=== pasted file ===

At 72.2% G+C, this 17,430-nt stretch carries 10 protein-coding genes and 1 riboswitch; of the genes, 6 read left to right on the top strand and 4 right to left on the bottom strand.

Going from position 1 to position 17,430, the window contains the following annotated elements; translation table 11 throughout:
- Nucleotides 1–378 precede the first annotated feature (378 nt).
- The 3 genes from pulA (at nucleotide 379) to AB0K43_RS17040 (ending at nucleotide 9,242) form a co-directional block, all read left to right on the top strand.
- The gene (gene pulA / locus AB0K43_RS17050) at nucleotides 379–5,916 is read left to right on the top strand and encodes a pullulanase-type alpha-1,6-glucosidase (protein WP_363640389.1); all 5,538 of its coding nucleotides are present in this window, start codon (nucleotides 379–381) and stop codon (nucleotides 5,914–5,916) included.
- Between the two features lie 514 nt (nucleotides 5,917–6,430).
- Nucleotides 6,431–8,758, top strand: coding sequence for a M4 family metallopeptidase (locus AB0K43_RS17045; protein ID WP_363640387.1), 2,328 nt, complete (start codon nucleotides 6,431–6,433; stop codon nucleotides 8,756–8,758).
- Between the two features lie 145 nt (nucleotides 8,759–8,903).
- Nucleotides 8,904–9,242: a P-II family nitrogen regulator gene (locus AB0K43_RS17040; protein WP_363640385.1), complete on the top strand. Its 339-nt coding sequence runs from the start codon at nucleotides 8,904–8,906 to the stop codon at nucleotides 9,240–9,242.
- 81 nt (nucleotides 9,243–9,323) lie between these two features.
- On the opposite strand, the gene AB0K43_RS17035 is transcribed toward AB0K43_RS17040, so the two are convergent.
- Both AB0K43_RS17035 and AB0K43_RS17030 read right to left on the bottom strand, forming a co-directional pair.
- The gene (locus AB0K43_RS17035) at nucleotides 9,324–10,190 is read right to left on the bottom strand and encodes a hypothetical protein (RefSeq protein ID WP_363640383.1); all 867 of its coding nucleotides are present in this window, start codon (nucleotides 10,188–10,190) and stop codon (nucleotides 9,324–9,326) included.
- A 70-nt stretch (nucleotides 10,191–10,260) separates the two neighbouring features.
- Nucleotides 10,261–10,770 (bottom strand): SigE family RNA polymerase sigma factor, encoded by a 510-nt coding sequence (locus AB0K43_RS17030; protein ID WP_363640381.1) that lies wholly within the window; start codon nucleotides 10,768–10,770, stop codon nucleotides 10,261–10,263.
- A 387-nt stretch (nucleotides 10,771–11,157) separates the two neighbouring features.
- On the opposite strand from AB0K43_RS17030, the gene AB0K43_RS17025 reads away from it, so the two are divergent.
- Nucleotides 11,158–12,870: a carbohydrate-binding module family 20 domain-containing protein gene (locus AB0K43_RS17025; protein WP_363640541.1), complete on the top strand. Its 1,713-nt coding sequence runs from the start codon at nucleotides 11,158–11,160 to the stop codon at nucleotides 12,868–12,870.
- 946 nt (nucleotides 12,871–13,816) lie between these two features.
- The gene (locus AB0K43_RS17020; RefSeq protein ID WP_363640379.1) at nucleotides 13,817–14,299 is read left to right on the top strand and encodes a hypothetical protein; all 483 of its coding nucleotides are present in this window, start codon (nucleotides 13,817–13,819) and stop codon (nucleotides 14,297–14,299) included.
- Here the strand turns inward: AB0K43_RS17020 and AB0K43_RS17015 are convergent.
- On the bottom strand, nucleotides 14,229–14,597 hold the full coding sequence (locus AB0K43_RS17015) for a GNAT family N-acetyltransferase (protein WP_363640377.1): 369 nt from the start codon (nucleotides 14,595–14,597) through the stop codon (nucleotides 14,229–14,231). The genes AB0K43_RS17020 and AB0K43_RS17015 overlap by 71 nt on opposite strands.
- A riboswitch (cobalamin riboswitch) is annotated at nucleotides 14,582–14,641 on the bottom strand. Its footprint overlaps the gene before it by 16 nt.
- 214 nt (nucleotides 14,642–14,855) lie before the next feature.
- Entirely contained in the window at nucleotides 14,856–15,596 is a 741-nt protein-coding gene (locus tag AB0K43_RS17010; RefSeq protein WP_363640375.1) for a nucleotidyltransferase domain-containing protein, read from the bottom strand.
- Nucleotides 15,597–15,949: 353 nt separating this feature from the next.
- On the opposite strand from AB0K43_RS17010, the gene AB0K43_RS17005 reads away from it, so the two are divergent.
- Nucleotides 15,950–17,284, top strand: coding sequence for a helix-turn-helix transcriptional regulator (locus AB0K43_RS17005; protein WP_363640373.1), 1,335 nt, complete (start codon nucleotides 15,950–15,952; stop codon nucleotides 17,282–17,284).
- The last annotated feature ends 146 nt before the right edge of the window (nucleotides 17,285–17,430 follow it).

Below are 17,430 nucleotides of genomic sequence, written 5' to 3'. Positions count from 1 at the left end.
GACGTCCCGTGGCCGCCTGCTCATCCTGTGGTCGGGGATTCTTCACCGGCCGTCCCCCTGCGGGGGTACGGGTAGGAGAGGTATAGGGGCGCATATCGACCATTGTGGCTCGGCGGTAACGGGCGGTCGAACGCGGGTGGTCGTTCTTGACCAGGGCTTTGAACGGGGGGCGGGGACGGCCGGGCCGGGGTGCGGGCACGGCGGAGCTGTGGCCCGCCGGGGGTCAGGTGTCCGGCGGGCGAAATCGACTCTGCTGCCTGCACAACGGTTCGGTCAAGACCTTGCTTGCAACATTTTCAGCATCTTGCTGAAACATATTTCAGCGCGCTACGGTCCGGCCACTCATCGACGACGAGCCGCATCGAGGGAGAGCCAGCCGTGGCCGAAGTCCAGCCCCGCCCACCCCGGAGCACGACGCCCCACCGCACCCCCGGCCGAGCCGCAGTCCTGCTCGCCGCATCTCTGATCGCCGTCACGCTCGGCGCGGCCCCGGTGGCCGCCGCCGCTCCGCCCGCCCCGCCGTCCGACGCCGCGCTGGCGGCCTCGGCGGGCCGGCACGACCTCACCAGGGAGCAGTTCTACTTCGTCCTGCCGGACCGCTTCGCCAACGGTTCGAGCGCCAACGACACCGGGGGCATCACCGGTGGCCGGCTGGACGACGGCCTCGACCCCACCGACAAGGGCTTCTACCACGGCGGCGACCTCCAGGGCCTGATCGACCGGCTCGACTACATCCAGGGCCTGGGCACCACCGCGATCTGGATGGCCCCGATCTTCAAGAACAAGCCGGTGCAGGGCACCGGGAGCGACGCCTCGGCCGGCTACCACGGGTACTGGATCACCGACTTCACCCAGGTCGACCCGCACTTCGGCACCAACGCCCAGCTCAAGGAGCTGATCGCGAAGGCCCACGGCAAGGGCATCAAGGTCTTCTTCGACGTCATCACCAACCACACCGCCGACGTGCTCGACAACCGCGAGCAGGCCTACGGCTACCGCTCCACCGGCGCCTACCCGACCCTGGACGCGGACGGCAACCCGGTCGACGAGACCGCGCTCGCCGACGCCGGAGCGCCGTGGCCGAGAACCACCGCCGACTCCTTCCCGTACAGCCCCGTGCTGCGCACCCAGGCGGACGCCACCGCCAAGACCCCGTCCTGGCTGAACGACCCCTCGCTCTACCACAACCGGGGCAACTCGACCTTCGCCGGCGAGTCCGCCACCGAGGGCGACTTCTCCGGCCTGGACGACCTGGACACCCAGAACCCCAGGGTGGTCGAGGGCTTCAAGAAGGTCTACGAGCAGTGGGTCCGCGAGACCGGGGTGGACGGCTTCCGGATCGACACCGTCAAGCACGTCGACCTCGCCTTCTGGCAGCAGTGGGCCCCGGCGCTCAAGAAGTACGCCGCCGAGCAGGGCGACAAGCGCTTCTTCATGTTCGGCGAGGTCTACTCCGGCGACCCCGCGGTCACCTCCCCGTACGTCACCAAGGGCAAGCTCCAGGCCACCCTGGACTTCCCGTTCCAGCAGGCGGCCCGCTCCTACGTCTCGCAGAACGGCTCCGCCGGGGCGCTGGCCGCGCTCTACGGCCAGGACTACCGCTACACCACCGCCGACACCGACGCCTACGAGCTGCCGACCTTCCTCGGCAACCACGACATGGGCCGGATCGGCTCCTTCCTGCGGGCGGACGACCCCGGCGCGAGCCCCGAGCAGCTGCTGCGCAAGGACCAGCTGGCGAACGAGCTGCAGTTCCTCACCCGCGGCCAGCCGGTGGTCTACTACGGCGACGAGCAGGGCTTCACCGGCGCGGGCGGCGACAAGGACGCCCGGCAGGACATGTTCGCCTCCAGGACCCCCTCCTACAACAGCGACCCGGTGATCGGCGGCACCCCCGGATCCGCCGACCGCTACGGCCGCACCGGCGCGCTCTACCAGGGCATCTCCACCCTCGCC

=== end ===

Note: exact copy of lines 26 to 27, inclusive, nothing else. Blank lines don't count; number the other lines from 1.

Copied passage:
- Nucleotides 15,597–15,949: 353 nt separating this feature from the next.
- On the opposite strand from AB0K43_RS17010, the gene AB0K43_RS17005 reads away from it, so the two are divergent.